The scariest part of moving away wasn’t anything having to do with finances or mental stability. People asked me time and time again if I was scared, and I would always reply with, “No, I’m just excited,” which was the honest truth.
Oftentimes we avoid jumping into the unknown because we’re afraid of what life might throw our way. Difficult times are easier to face when you’re surrounded with people who know you well enough to get you through it.
But what happens when you don’t have that safety net?
It was about a week ago where loneliness set in. I laid in my bed as the tears started to fall and suddenly I missed my friends and family more than I had since arriving here. I wish I could text someone to got to Chili’s for lunch and spend hours gossiping and talking about people and places we both knew.
I’ve met dozens of people since getting here whom have been nothing short of welcoming and kind. My roommate’s amazing and my coworkers have shown me that Tuesdays can be just as fun as Saturdays. It has nothing to do with my failure to make new friends.
I just missed the familiar, I guess.
The next day was a huge day in DC. The Pope had arrived and the entire city shut down for him (am I supposed to capitalize Him?). It was a monumental event including a parade open to the public right by the White House. After my slight cry-fest the night before, I woke up early enough to go see him. However, I couldn’t find anyone to go with.
Suddenly, I didn’t really want to go.
I texted my friend, “Is it weird that I go and see the Pope alone?” “Of course not, it’s the pope,” he replied. I suppose he was right. If I had no plans during the day and I failed to participate in this huge event, I was definitely doing something wrong. I tied up my running shoes and headed down to the monuments.
I felt kind of awkward at first being alone in a huge crowd, but I glanced next to me and there was another guy about my age walking alone too. Alright, so I’m not the only one. I thought to myself. We walked next to each other and passed the religious extremists shouting/preaching/hating or whatever you want to call it and we gave each other a look that said “What is wrong with some people?”
The look sparked a conversation and he said to me, “I wonder what must have happened to them growing up that they turned out like that.” I laughed and agreed, and from there we spent the rest of the morning together. I had underestimated the time that it was going to take to actually see the Pope, so it was definitely nice having friend there for 2 hours to keep me company.
Conversation with him came easy, he was staying in DC for a co-op through Northeastern University (small world!) and the majority of what we talked about revolved around entering the real world and what it feels like to be a post-grad. He was only a junior, but working in the accounting field during tax season made it feel like he was already in the real world. Oh, and we also bonded over the fact that we were both STARVING.
Our conversation continued and it was as if I had known him forever. It was nice being able to have an in-depth conversation with a new face for once. Oftentimes with people we just meet, conversations are seemingly superficial and we let ourselves believe that we’re only capable of something deeper with people who have been in our lives for a long time. But, I guess when you’re two 20-somethings alone together for hours on end, small talk can only last so long.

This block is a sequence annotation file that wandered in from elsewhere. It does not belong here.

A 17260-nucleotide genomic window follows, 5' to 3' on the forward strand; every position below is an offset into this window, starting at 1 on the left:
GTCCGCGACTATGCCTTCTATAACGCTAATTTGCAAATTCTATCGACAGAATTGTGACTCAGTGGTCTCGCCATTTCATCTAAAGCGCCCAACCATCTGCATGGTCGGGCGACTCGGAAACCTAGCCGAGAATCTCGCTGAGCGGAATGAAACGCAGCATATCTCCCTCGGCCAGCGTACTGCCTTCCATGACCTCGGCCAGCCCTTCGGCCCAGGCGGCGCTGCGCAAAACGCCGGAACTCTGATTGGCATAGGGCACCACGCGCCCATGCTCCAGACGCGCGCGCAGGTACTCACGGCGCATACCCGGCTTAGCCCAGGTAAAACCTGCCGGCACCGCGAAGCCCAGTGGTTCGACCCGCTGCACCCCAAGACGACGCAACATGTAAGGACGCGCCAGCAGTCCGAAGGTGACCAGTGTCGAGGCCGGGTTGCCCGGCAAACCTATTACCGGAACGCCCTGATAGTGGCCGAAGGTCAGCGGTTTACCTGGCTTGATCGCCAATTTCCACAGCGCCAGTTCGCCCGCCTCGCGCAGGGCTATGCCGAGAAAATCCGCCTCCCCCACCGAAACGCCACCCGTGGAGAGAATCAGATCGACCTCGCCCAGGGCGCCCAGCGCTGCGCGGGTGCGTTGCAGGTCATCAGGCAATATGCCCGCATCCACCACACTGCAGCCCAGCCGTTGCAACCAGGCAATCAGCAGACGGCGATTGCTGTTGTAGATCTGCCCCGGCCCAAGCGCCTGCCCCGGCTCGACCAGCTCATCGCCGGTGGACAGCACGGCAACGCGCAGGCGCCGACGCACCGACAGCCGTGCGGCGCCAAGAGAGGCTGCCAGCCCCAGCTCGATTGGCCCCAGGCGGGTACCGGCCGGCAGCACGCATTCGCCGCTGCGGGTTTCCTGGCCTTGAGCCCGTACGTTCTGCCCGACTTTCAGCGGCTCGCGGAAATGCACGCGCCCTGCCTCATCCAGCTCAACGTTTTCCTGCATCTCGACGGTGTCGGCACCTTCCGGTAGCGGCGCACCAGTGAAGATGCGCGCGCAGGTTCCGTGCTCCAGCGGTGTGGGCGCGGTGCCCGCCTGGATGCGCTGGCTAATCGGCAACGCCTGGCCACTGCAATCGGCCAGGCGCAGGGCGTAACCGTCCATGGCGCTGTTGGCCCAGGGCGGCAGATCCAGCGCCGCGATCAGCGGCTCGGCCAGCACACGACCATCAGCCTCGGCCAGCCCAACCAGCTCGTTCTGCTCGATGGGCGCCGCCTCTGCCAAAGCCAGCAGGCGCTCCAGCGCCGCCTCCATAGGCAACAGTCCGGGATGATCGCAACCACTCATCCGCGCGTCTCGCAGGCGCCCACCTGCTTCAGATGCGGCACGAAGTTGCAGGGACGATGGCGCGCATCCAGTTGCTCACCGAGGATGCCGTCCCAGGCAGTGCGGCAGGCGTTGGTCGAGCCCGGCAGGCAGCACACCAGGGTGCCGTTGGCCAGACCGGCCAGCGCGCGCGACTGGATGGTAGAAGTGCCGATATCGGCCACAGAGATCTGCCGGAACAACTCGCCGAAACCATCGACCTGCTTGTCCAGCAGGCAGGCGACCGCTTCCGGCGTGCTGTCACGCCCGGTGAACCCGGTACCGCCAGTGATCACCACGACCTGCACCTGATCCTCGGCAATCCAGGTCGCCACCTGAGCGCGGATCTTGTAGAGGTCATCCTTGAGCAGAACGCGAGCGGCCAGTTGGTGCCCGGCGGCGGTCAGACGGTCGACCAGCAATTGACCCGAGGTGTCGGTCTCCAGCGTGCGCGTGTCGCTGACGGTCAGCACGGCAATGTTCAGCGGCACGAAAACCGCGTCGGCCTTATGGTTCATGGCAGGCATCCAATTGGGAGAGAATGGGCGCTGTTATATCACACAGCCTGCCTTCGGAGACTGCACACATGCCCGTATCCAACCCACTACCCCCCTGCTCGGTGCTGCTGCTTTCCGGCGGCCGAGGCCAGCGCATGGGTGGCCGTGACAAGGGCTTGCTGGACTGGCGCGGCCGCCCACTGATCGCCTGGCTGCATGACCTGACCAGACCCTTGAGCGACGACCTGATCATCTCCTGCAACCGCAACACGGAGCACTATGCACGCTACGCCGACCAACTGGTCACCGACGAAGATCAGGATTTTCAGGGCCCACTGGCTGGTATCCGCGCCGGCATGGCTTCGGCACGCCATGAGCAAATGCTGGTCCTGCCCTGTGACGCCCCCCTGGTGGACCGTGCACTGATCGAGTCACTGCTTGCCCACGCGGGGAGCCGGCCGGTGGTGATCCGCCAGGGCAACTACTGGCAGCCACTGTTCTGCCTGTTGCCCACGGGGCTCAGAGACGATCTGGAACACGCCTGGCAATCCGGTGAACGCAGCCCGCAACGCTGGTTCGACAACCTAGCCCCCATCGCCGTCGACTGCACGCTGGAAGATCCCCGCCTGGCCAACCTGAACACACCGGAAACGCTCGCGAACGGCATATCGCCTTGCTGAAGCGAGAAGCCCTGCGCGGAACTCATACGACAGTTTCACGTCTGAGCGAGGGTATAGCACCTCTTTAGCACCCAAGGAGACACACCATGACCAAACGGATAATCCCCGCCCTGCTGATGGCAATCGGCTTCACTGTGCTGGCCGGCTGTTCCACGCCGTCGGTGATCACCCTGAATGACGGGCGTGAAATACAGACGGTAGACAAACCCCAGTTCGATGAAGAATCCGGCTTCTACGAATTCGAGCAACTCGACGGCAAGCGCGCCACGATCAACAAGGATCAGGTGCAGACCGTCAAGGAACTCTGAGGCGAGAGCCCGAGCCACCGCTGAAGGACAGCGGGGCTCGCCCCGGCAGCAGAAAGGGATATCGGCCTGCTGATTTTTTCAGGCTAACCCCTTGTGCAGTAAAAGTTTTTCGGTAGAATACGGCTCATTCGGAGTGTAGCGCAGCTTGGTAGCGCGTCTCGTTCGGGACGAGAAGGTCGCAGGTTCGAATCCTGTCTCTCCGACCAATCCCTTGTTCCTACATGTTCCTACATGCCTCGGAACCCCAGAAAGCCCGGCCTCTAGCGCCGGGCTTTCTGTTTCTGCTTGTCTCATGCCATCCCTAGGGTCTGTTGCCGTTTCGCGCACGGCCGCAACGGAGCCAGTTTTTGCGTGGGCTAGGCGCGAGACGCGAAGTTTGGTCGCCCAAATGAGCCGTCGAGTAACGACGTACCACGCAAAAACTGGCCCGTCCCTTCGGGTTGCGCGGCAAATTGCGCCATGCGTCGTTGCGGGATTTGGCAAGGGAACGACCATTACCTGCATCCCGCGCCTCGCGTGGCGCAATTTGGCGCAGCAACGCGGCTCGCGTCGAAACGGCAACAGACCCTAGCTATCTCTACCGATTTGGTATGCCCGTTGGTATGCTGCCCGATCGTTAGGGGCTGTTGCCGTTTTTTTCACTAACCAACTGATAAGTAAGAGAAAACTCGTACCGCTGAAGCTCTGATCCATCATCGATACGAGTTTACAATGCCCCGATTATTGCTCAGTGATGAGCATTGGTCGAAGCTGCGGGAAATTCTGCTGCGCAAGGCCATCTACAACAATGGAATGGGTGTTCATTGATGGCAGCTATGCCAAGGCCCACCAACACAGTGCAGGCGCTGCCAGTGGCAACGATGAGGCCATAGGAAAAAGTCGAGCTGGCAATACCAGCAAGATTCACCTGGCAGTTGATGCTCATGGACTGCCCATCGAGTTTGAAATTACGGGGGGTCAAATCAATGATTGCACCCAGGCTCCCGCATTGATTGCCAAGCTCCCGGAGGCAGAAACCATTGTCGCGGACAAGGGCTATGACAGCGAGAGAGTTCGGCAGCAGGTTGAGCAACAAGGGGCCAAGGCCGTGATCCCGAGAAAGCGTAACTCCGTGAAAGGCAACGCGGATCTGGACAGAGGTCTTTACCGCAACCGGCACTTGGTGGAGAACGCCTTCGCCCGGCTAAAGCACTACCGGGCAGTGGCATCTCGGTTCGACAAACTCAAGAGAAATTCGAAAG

The sun burnt my shoulders as we waited for the Pope-mobile to drive by. I had constant dry-mouth from lack of water and my phone battery was quickly diminishing because, you know, I just had to get everything on my Snapstory. We shared these similar first-world problems which made the time go by quicker. This interaction couldn’t have come at a better time after my tear-filled night.
Well, I guess the solution was going to one of the most talked about events in America completely by myself.
I don’t know why I felt super self conscious going to see the Pope alone…I mean, like, it’s pretty freaking cool that I got to see him. I guess I’m just used to always having someone. And here, that’s not always the case.
Since that day, I’ve learned to embrace being alone. When you constantly surround yourself with the familiar, you fail to recognize the unfamiliar, which can be way cooler sometimes. I don’t mind sitting down at a coffee place by myself for hours, I don’t mind trekking to Georgetown to shop without a second opinion by my side.
The beauty of moving to a new place is that you get to create your life how you want to. It’s a clean slate; a chance to put yourself out there in your most vulnerable state. It’s a chance to see life beyond the familiar, beyond the expectations you set.
Because, who knows? You could have an ongoing conversation with a complete stranger for 4 hours next time the pope comes to visit. This guy reminded me that you’re never alone as you think you are. He reminded me that life isn’t meant to be lived by familiar standards, that vulnerability can lead to awesome experiences.
Or, maybe you’ll meet the right people and get invited on a yacht as a blind date…stay tuned, my friends.